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Security Cable Investiation

  1. Jan 26, 2014 #1
    A door company makes doors out of square wooden panels. After installing many doors, they are asked to install a security cable that runs diagonally from the top right to the bottom left. With an n*m door, how many panels need to be lifted to place the security cable?

    So what I did at first was just draw out some basic representations to see if any patterns jumped out at me: I did 5x4 and got 7 panels, 4x6 got me 8 panels, 4x7 got me 9, 5x6 got me 10, 5x7 got me 11, and 6x7 got me 12. So I started thinking if it was n+m-1, etcetera, but to no avail. I could see a pattern, but not a pattern for every one (there were groups where a pattern worked); I couldn't find a formula that was consistent, no matter what n or m equalled.

    If someone could shed some light on this I would be appreciative. I don't actually know if there is an answer, but there probably is because I doubt I'd be set such a tedious homework!

    Thanks in advance,
    AlfieD
     

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  2. jcsd
  3. Jan 26, 2014 #2

    AlephZero

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    Comments on what you have done so far:

    Assuming the question means the cable is straight, your drawings are not very accurate, so some of your counting is wrong. Use a ruler!

    If the cable does not have to be straight, the number of panels is different, and often smaller than for a straight cable.

    If n and m have a common factor, this is a special case, because the cable goes exactly across the corner of some of the panels. For example 4x6 panels is the same as two sets of 2x3 panels.

    That is wrong (you know that already), but it is the right idea.
     
  4. Jan 26, 2014 #3
    Funny thing is: I used a ruler. :/

    The cable has to be straight.

    So, are you saying that there is or there isn't a formula that is consistent for all values of n and m? Also, how do I work out the formula; I'm not really sure where to go from where I am.
     
  5. Jan 26, 2014 #4

    Dick

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    Yes, I think you can write a formula that good for all m and n. Start with AlephZero's observation. If m and n have no common factor, then your cable will never pass through an interior corner. Try to count that case first.
     
    Last edited: Jan 26, 2014
  6. Jan 26, 2014 #5

    haruspex

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    The problem with your drawn examples is that sometimes your line passes very close to panel corners, but perhaps not quite through them. E.g. with origin (0,0) at lower left, look at (1, 1) in your first picture. You have the line going through that corner, implying it is at 45 degrees, but it finishes at (4, 5). Likewise at (3, 5) in the third picture.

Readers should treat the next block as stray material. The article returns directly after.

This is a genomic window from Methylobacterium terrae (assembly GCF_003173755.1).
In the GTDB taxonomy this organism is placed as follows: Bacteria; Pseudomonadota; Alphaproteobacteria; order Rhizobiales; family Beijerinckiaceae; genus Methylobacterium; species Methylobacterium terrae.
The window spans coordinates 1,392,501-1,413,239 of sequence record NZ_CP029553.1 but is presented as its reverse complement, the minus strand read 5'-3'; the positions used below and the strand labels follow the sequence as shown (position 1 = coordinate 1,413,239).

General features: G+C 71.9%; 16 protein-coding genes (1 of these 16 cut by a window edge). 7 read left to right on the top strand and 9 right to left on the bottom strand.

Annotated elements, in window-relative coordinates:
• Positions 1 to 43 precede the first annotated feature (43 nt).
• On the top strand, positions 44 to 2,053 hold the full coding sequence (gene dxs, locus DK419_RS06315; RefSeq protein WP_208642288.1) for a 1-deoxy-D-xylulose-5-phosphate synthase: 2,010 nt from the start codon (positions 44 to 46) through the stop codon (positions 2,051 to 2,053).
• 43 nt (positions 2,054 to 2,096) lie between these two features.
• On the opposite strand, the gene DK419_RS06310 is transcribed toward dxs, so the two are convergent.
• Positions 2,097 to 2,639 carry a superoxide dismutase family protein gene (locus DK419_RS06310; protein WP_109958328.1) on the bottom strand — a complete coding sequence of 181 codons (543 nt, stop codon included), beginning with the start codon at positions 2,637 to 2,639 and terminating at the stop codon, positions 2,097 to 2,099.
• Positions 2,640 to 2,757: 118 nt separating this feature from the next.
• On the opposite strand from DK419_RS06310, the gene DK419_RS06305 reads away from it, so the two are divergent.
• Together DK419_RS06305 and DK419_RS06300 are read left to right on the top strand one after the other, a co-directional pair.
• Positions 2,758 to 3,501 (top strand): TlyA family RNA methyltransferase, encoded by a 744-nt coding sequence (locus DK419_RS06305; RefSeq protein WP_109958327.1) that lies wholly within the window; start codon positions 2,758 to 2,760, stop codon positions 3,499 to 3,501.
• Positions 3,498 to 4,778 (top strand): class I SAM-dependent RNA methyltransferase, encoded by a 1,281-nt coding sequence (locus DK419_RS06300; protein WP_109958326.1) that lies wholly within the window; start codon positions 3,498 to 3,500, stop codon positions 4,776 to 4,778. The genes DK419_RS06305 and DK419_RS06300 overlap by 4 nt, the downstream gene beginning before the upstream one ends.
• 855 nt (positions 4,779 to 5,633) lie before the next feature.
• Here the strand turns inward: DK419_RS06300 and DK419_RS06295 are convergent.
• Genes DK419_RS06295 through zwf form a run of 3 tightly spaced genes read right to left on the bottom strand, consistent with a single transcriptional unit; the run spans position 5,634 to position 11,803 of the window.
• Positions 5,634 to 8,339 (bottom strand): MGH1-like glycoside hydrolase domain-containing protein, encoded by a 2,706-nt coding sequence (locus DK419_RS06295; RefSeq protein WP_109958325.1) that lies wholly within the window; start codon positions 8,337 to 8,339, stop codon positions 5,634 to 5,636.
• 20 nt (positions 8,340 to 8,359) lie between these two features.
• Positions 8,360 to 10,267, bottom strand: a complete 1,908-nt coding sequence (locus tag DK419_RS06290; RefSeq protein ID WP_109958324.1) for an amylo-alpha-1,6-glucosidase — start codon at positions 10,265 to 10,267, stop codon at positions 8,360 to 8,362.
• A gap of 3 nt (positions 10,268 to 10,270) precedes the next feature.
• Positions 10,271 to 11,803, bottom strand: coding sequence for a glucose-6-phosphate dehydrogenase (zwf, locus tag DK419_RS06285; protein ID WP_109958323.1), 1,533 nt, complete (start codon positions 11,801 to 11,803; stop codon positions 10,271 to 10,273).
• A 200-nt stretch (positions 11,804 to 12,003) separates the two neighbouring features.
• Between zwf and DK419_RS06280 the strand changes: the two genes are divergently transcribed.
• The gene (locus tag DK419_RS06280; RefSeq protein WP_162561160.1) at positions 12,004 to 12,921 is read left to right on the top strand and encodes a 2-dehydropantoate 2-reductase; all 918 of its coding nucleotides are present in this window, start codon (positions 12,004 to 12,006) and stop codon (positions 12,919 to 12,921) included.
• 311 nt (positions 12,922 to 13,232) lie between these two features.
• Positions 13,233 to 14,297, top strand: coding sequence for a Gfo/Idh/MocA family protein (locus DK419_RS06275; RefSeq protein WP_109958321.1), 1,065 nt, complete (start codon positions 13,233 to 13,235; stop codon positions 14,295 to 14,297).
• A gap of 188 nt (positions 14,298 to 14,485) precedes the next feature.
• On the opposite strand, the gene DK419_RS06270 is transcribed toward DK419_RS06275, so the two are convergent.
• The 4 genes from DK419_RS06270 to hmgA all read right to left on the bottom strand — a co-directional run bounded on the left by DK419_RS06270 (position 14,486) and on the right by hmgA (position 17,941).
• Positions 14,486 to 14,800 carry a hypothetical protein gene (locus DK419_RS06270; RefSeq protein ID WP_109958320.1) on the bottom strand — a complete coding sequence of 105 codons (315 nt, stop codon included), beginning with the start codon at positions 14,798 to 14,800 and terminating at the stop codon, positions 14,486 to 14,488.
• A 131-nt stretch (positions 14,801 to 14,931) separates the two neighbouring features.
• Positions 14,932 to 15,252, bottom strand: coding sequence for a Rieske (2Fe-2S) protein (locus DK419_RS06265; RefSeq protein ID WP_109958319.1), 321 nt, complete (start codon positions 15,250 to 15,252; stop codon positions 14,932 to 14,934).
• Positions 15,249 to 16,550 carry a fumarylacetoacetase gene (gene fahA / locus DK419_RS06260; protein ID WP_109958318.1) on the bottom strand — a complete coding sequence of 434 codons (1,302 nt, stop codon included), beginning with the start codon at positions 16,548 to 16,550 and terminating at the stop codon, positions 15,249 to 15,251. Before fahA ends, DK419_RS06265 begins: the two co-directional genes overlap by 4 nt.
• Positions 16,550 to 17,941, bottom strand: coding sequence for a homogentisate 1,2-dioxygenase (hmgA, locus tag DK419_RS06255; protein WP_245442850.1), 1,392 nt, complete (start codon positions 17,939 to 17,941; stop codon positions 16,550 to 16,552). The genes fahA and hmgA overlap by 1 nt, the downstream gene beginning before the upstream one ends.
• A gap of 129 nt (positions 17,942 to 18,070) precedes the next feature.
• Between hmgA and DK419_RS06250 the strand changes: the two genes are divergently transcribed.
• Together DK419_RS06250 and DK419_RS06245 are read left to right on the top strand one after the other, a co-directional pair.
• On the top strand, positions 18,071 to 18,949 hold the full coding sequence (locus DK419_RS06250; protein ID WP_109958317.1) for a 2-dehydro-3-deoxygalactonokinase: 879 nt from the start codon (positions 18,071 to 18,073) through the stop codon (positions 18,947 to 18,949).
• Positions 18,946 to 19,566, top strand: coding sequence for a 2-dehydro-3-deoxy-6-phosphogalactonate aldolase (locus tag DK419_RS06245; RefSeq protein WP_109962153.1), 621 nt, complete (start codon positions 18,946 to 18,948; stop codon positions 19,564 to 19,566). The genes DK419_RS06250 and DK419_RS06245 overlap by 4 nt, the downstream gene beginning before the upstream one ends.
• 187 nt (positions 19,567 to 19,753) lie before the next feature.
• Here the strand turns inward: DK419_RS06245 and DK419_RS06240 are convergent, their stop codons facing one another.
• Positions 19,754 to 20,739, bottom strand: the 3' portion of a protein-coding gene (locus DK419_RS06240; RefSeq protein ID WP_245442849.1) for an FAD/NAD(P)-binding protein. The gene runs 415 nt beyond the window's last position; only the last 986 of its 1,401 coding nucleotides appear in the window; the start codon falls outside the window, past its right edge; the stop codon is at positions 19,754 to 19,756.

If the line does pass through an interior corner, what does that tell you about m and n?
    If it does not pass through an interior corner, how many panel edges must it cross?
     
  7. Jan 26, 2014 #6
    This is why we love 9a2
     
  8. Jan 26, 2014 #7

    AlephZero

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    Well, I just looked at your drawings, and saw they were not accurate (see haruspex's post for example)

    You can write a formula, but if n and m have a common factor the formula will have to include that somehow.

    As a special case, think about what happens if n = m, compared with n = m + 1.

    Or, think about doors with 3 x 2, 6 x 4, 9 x 6 panels, etc...
     
  9. Jan 27, 2014 #8
    Yeah, sorry; my ruler skills are somewhat lacking.

    Ok, so I thought about the common factor thing and the only thing I could come up with was n+m-hcf(n,m). This seemed to work for all of the ones that I tried.
     
  10. Jan 27, 2014 #9

    Dick

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    That's what I came up with as well. Now can you see WHY it works?
     
  11. Jan 27, 2014 #10
    I think I see why it works; because when you have a common factor of n and m, say 2, it's going to have two perfect corners (where it goes directly through a corner of a plank without touching any other plank) which is where I first derived the n+m-1 thing. But then obviously I had to account for the hcf not being 1, so did hcf(n,m) instead, which seemed to work. When I said about the perfect corners, I didn't count the ones in the bottom left and top right because I don't think they're relevant.
     
  12. Jan 27, 2014 #11

    Dick

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    Yeah, counting 'perfect corners' vs places where you cross a line not at a corner is one way to do it. Well done.
     
  13. Jan 27, 2014 #12

    Haha, thanks. But thanks so much to you and the others; you pretty much drove me to that conclusion. :)
     
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